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T&T's bid not important to Euro clubs
 
 

By TERENCE HILTON CLARKE
(c)copyright
 
 

August 18 2000

THIS week’s World Cup-qualifying tie with Panama marks the official end of the “freeness” for coach Ian Porterfield.

By freeness, I mean the relatively trouble-free access that he had to his top players over the past two months – devoid of any hassle from European-based clubs. The term “official end” is used because the end actually started about two weeks ago.

That was when the football season in western Europe got underway, bringing promises of renewed excitement for football fans around the world: and also renewed headaches for local football officials and European club coaches alike. Already, there has been one casualty of sorts: Anthony Rougier, who was transferred to English Second Division club, Reading, upon request; following an irreparable rift between himself and Port Vale manager Brian Horton. There had been problems aplenty during last season, with the Port Vale management growing upset at Rougier’s absences through national duty. The imbroglio flared up again last week with Horton making a plea to Rougier to skip the Panama game. Rougier would not bend and asked to be transfer-listed: within five days, he was playing for Reading against Millwall in the 2000-01 season opener.

While it is hoped that there will be no more bitter endings, it is likely that similar circumstances are likely to crop up after this week. Manchester United, seeking a seventh Premiership title in nine years, plus another UEFA Champions’ League crown, are not going to fully relish the prospect of star striker Dwight Yorke spending the first half of this season (and possibly the whole of next year) pursuing a World Cup-place with Trinidad and Tobago. Such reservations are likely to be equalled at Hibernian (Russell Latapy, Lyndon Andrews), Raith Rovers (Marvin Andrews) and Chester City (Angus Eve).

The level, to which resentment of third-world players leaving to represent their countries in international competition has risen, can be summed up in the case of VfL Wolfsburg’s Jonathan Akpoborie. The German club flatly refused to release the Nigerian to play for his country in the Olympic Games in Sydney, citing the fact that he missed the first week of training because of international duty, returning in “very poor physical condition.” Wolfsburg coach, Wolfgang Wolf said, “I know how important it is for Johnny to play for his country but I think it would be better if he ended his international career.”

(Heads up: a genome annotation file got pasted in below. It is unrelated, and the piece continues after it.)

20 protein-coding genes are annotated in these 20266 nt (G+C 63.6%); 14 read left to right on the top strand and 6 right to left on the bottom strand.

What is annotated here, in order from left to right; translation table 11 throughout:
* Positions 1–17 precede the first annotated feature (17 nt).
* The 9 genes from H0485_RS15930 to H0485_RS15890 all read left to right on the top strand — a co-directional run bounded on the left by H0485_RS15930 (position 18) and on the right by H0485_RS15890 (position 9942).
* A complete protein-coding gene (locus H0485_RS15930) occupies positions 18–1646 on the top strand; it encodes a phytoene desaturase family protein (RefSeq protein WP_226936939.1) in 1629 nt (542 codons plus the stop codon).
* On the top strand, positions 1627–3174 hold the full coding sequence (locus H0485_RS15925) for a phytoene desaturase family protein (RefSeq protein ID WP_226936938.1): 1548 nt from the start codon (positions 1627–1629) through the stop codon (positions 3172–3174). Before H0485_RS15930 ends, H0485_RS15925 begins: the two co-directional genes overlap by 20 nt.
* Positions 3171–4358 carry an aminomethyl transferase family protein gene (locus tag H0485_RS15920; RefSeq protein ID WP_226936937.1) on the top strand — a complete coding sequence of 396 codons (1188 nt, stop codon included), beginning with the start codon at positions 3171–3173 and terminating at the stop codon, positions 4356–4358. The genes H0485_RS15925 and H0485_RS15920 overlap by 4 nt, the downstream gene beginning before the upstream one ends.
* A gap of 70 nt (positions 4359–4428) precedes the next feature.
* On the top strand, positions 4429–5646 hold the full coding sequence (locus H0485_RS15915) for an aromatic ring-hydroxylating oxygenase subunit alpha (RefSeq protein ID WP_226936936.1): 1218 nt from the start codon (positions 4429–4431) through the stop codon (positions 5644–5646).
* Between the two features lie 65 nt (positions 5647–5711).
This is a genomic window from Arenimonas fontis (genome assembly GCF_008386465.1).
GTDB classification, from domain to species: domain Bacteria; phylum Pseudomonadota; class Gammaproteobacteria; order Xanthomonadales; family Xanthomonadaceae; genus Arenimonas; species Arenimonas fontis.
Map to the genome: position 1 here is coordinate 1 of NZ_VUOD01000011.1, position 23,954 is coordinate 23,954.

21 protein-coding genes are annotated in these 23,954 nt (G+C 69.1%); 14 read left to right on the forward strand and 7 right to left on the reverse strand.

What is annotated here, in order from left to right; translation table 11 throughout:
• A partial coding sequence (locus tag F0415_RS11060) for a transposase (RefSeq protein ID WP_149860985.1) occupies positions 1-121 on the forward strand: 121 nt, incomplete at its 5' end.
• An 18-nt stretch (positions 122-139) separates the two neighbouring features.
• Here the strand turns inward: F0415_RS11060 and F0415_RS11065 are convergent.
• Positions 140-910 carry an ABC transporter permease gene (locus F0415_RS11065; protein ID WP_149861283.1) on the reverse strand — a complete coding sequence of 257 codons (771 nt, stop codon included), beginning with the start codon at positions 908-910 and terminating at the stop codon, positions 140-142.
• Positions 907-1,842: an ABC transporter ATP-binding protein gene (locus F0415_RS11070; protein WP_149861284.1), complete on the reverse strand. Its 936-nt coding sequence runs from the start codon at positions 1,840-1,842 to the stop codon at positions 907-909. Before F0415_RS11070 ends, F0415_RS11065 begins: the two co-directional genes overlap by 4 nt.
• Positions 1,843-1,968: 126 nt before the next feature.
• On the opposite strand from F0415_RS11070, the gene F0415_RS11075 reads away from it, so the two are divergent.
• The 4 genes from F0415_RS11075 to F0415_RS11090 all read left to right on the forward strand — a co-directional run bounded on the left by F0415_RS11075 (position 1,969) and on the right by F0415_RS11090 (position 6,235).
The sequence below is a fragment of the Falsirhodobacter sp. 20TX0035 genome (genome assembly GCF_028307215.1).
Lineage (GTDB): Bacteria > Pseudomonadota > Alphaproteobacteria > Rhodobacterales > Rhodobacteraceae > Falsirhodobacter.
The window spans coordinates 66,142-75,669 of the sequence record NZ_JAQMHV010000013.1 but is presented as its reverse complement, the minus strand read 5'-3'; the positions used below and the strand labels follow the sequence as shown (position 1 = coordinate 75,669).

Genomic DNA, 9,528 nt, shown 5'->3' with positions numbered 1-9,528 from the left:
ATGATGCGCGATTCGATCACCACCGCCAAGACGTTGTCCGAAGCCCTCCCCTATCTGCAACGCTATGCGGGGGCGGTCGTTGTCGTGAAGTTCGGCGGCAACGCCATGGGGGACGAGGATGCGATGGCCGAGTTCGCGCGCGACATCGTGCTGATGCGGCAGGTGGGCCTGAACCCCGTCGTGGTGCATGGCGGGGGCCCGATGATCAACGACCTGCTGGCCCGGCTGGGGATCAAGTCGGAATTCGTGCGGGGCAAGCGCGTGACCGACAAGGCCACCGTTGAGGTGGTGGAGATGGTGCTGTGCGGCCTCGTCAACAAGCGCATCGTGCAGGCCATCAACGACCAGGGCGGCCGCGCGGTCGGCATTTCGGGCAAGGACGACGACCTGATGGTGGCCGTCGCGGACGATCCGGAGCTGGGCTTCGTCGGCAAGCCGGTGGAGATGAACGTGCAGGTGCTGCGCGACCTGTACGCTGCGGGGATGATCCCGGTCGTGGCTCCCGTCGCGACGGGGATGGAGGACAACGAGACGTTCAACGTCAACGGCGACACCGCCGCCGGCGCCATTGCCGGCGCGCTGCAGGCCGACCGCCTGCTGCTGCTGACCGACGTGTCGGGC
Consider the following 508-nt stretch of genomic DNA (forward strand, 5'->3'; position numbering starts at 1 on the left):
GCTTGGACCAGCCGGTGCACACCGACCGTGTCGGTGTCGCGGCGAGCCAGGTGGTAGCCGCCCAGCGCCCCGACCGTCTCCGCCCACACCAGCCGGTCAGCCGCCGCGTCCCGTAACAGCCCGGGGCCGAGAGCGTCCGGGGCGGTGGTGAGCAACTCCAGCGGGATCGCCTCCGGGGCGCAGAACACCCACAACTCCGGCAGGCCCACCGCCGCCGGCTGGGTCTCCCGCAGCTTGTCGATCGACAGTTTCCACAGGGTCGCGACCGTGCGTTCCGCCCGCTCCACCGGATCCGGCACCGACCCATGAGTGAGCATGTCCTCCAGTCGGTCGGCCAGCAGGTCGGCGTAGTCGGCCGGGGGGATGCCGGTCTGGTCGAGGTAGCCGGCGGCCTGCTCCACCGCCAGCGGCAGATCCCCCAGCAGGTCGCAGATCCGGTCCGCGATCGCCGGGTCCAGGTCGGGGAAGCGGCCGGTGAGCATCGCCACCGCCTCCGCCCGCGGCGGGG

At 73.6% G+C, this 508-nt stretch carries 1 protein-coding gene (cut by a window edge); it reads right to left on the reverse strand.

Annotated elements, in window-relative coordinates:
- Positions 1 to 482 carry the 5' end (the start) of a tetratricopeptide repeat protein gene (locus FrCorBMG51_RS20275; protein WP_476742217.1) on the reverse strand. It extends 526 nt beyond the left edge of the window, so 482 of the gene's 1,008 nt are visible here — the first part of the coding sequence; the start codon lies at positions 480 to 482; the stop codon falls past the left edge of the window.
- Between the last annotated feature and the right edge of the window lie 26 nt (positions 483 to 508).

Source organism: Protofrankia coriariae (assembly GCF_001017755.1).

As pointed out before, it seems that such actions are rooted in a Euro-centric view that denies a label of importance being attached to competitions such as the Asian Cup and the Gold Cup. However, it now seems that certain clubs, which are unable to come to terms with the fact that there are players on their rosters who are obligated to play for their countries when the time arises, are now dismissing the African Nations’ Cup, Olympic Games and even the World Cup. These teams are now pressuring their players to stay: rather than having to face the prospect of losing these individuals at what are deemed to be inopportune times, especially if that person should pick up an injury while representing his country.

It would seem that such risks are merely part and parcel of the game, and that the clubs should not spend so much time obsessing over such things. After all, the clubs have never made a sound about their European players representing their countries? Which brings us back to the point that there is a lesser level of regard given to the interests of non-European players. FIFA have tried to appease the clubs over the years, with the latest effort being the campaign to unify the international football calendar. One of the proposals is that all national team games around the world – be they friendlies or competitive games – be staged at the same time, during a certain period. That way, all the designated players, both European and non-European will leave and return together and there will be less of a chance of coaches tearing their hair out.

But, this is a long way off and, for now, the clubs versus country saga is set to continue through this new season and there are sure to be a series of rumblings over the next eight months or so. This is the situation that both coach Porterfield and the TTFF are going to be facing after this week. Let’s hope that they have trained properly for the hard battle that lies ahead.